I once asked Nikki what her favorite year was. "When I was 10," she said. "That was the sexy year." At UCLA she was friends with four or five girls who were as normal as they come. They called themselves "Judy's Kids," after those wonderful Judy Blume novels about adolescents going through puberty. I took pictures of them all at parties, and Nikki's always one of the gang; she seems to be having as much fun as everybody else. She seemed so perfectly normal then -- despite the obsessive talking, the shaving hair off the dolls, the upsets and frustrations. Sure, Nikki broke her glasses at times, and as she got older she would tear pages out of books or kick a wall once in a while out of sheer frustration. When you can't cope, you grab at the closest thing around. For me, these were just some of Nikki's "difficulties." I didn't understand why she couldn't do things or deal with things, so I couldn't help her do them or tolerate them or change them. I just found her excessive.

In the early '70s, you have to understand, we did know about mental retardation, and maybe a few doctors talked about autism, but how could Nikki possibly have either of those when she could express herself, draw, and play piano so brilliantly, when she had a great sense of humor, did well in school, and got along so beautifully with her friends? How could somebody say there was anything really wrong when we'd never met or even heard about anyone who was going through what she was going through?

Burt was much more into pushing Nikki to be on her own than I was. He'd tell me, "Let somebody else do that for her -- take her to school or whatever." For Burt and me, dinners had been about candlelight and conversation, but for Nikki, dinner was a time to talk endlessly about horses and gymnastics and imaginary friends. Afterward, when she was in therapy, Nikki would be told she was not the center of the universe. But she was. Remember, isolette-isolation. That made her the center of her own universe. She always felt, as extreme preemies do, that she was not grounded and not part of our universe. So Nikki was tough. She also had needs, and they had to be met constantly. In these kinds of situations the father usually can't understand why the mother just can't make everything right. Most fathers either blame the mother or inadvertently blame the mother. They lose the love and then they lose the interest and then they're gone. Burt and I split up in 1976 after 11 years. It's really, really hard, and I don't blame anyone for leaving.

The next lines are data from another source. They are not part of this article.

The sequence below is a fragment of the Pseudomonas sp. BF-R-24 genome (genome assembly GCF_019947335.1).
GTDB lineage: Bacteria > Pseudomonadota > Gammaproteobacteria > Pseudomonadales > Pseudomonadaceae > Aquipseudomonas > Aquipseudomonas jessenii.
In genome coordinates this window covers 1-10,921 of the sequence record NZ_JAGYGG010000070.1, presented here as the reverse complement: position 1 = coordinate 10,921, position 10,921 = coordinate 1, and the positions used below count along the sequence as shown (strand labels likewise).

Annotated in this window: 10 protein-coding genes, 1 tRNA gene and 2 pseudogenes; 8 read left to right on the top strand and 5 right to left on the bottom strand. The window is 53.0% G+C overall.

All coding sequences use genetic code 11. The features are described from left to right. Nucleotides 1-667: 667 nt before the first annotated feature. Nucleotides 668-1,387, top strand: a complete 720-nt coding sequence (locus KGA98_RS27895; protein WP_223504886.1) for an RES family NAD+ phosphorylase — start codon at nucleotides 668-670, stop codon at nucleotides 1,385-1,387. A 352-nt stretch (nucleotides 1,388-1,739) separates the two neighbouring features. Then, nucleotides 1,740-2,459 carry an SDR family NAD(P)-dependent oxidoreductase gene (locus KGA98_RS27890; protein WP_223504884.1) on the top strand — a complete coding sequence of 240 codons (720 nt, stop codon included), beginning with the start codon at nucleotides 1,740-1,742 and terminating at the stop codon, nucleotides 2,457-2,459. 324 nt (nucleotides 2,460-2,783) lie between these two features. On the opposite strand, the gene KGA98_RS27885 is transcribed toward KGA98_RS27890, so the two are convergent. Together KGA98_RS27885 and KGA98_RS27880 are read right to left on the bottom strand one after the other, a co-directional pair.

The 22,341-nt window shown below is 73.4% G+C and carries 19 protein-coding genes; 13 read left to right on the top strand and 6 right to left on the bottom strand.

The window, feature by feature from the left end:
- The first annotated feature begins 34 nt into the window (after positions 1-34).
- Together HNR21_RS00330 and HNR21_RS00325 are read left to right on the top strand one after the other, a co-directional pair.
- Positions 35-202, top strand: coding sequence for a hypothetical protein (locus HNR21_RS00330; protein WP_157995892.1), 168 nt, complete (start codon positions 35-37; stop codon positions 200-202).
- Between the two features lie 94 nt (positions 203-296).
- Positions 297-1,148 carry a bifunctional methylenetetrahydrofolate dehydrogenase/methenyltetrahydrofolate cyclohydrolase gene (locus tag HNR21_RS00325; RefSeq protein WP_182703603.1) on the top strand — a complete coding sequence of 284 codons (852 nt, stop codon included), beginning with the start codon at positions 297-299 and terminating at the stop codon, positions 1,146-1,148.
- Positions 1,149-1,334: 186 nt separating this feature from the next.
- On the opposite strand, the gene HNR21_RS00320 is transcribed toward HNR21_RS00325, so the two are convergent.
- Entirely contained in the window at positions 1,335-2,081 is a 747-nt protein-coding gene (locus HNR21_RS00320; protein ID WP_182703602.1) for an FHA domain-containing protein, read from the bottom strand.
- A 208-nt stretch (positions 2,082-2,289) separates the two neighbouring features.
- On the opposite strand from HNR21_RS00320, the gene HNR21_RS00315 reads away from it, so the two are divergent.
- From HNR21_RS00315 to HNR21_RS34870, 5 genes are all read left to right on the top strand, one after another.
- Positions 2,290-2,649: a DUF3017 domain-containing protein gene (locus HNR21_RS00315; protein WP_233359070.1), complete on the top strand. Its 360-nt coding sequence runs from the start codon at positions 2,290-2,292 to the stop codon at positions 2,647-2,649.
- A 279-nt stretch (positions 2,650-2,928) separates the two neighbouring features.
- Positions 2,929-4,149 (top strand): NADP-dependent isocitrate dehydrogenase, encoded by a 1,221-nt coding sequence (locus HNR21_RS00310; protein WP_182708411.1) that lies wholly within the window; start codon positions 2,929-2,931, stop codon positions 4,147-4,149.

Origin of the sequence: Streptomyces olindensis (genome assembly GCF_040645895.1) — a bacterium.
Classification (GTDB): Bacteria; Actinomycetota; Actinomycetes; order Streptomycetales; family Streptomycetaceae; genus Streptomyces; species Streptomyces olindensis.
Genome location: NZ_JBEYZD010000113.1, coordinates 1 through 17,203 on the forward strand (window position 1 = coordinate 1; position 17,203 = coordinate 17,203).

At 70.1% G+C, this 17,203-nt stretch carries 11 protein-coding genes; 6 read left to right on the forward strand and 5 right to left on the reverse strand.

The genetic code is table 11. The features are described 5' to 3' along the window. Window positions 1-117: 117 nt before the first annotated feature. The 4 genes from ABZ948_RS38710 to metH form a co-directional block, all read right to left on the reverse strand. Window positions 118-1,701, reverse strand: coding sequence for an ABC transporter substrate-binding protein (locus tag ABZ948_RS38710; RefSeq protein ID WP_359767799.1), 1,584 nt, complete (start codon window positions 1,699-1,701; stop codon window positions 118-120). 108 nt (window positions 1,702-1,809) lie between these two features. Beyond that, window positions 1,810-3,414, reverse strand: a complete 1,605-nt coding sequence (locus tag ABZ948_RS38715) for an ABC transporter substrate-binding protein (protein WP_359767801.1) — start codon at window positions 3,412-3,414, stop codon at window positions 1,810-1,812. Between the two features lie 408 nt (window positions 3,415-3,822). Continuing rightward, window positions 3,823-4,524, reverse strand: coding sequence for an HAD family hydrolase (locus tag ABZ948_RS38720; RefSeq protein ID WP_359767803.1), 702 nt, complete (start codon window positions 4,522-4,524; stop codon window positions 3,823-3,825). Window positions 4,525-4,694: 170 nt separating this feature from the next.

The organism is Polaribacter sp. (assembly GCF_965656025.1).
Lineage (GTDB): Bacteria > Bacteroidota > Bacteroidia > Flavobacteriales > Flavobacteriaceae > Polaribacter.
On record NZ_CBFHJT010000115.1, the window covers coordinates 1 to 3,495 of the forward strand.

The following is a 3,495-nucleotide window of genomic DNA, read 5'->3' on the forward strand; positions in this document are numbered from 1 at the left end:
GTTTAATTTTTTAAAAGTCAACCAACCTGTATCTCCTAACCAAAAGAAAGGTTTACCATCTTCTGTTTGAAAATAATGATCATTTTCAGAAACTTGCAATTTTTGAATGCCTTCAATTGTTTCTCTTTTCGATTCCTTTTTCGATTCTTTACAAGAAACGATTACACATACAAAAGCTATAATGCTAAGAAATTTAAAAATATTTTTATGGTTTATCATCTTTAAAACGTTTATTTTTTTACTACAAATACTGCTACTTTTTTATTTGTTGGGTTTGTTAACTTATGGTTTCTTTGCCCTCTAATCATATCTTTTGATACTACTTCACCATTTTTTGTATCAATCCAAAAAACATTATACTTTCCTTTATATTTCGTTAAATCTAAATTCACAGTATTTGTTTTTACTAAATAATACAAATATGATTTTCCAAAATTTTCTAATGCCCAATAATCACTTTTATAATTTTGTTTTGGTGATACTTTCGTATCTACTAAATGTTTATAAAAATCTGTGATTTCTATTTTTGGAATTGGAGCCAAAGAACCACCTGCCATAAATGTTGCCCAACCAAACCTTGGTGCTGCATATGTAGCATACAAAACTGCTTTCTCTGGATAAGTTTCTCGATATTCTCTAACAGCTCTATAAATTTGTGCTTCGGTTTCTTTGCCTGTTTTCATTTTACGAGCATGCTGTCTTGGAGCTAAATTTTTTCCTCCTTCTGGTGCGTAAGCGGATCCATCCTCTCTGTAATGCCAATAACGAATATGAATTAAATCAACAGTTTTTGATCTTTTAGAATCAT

When Nikki was 14, she became a Sikh. The Sikhs were loving and they were gentle -- which Nikki had to have. Perhaps the uniformity of the dress and the rituals made her feel like all of them as opposed to an outsider being looked at and stared at. I never asked why. She loved it, and that was all I needed. It lasted two or three years. They gave her the name Sat Kartar, which we didn't think translated to anything exciting at the time. I later found out it means something like "Walker of Truth." We would get up at 3:30 a.m., and I would drive her down there for sadhana, the devotionals you had to do before sunrise. I've got one picture of Nikki in her white turban with a rat sitting in it. She's holding another rat. Nikki loved the rats. We had 13 at one time. That's a lot of rat shit.